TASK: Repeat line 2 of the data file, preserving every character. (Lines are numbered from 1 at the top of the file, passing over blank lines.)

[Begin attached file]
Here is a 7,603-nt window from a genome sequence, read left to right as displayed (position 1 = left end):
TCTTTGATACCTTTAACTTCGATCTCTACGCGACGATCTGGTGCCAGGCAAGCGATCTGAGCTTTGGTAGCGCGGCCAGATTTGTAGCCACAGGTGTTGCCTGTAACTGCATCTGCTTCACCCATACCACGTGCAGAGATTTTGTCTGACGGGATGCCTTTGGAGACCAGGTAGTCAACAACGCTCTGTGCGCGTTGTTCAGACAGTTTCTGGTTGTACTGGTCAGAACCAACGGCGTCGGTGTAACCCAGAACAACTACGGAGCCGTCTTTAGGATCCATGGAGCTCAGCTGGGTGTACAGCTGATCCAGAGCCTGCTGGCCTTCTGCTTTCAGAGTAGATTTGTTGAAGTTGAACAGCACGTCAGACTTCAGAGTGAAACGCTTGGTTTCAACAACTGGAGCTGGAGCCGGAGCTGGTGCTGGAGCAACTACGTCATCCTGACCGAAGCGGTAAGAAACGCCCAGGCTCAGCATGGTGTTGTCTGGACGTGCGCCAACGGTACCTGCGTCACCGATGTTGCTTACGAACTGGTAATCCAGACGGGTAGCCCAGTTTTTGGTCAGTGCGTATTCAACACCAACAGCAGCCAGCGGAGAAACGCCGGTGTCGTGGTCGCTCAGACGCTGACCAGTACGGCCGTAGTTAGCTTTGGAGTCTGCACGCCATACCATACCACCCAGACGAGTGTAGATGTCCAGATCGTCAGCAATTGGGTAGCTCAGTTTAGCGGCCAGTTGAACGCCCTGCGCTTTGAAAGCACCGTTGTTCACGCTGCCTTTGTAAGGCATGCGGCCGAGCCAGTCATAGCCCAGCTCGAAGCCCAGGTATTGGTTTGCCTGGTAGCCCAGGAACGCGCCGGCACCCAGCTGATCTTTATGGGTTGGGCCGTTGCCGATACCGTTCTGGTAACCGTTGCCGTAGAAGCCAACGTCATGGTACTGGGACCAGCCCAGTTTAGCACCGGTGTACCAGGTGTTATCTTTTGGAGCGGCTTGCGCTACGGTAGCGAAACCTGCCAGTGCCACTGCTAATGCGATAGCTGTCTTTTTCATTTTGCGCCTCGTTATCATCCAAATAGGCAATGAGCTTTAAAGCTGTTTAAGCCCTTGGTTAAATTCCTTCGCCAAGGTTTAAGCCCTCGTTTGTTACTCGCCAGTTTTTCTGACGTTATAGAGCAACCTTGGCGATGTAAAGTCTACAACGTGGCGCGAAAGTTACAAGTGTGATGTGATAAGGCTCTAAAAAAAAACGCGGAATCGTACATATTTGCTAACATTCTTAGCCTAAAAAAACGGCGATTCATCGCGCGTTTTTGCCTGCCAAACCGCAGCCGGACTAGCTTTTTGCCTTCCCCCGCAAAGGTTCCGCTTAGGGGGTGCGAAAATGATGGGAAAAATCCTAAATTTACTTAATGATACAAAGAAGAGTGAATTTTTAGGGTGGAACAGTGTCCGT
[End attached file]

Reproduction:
TCTTTGATACCTTTAACTTCGATCTCTACGCGACGATCTGGTGCCAGGCAAGCGATCTGAGCTTTGGTAGCGCGGCCAGATTTGTAGCCACAGGTGTTGCCTGTAACTGCATCTGCTTCACCCATACCACGTGCAGAGATTTTGTCTGACGGGATGCCTTTGGAGACCAGGTAGTCAACAACGCTCTGTGCGCGTTGTTCAGACAGTTTCTGGTTGTACTGGTCAGAACCAACGGCGTCGGTGTAACCCAGAACAACTACGGAGCCGTCTTTAGGATCCATGGAGCTCAGCTGGGTGTACAGCTGATCCAGAGCCTGCTGGCCTTCTGCTTTCAGAGTAGATTTGTTGAAGTTGAACAGCACGTCAGACTTCAGAGTGAAACGCTTGGTTTCAACAACTGGAGCTGGAGCCGGAGCTGGTGCTGGAGCAACTACGTCATCCTGACCGAAGCGGTAAGAAACGCCCAGGCTCAGCATGGTGTTGTCTGGACGTGCGCCAACGGTACCTGCGTCACCGATGTTGCTTACGAACTGGTAATCCAGACGGGTAGCCCAGTTTTTGGTCAGTGCGTATTCAACACCAACAGCAGCCAGCGGAGAAACGCCGGTGTCGTGGTCGCTCAGACGCTGACCAGTACGGCCGTAGTTAGCTTTGGAGTCTGCACGCCATACCATACCACCCAGACGAGTGTAGATGTCCAGATCGTCAGCAATTGGGTAGCTCAGTTTAGCGGCCAGTTGAACGCCCTGCGCTTTGAAAGCACCGTTGTTCACGCTGCCTTTGTAAGGCATGCGGCCGAGCCAGTCATAGCCCAGCTCGAAGCCCAGGTATTGGTTTGCCTGGTAGCCCAGGAACGCGCCGGCACCCAGCTGATCTTTATGGGTTGGGCCGTTGCCGATACCGTTCTGGTAACCGTTGCCGTAGAAGCCAACGTCATGGTACTGGGACCAGCCCAGTTTAGCACCGGTGTACCAGGTGTTATCTTTTGGAGCGGCTTGCGCTACGGTAGCGAAACCTGCCAGTGCCACTGCTAATGCGATAGCTGTCTTTTTCATTTTGCGCCTCGTTATCATCCAAATAGGCAATGAGCTTTAAAGCTGTTTAAGCCCTTGGTTAAATTCCTTCGCCAAGGTTTAAGCCCTCGTTTGTTACTCGCCAGTTTTTCTGACGTTATAGAGCAACCTTGGCGATGTAAAGTCTACAACGTGGCGCGAAAGTTACAAGTGTGATGTGATAAGGCTCTAAAAAAAAACGCGGAATCGTACATATTTGCTAACATTCTTAGCCTAAAAAAACGGCGATTCATCGCGCGTTTTTGCCTGCCAAACCGCAGCCGGACTAGCTTTTTGCCTTCCCCCGCAAAGGTTCCGCTTAGGGGGTGCGAAAATGATGGGAAAAATCCTAAATTTACTTAATGATACAAAGAAGAGTGAATTTTTAGGGTGGAACAGTGTCCGT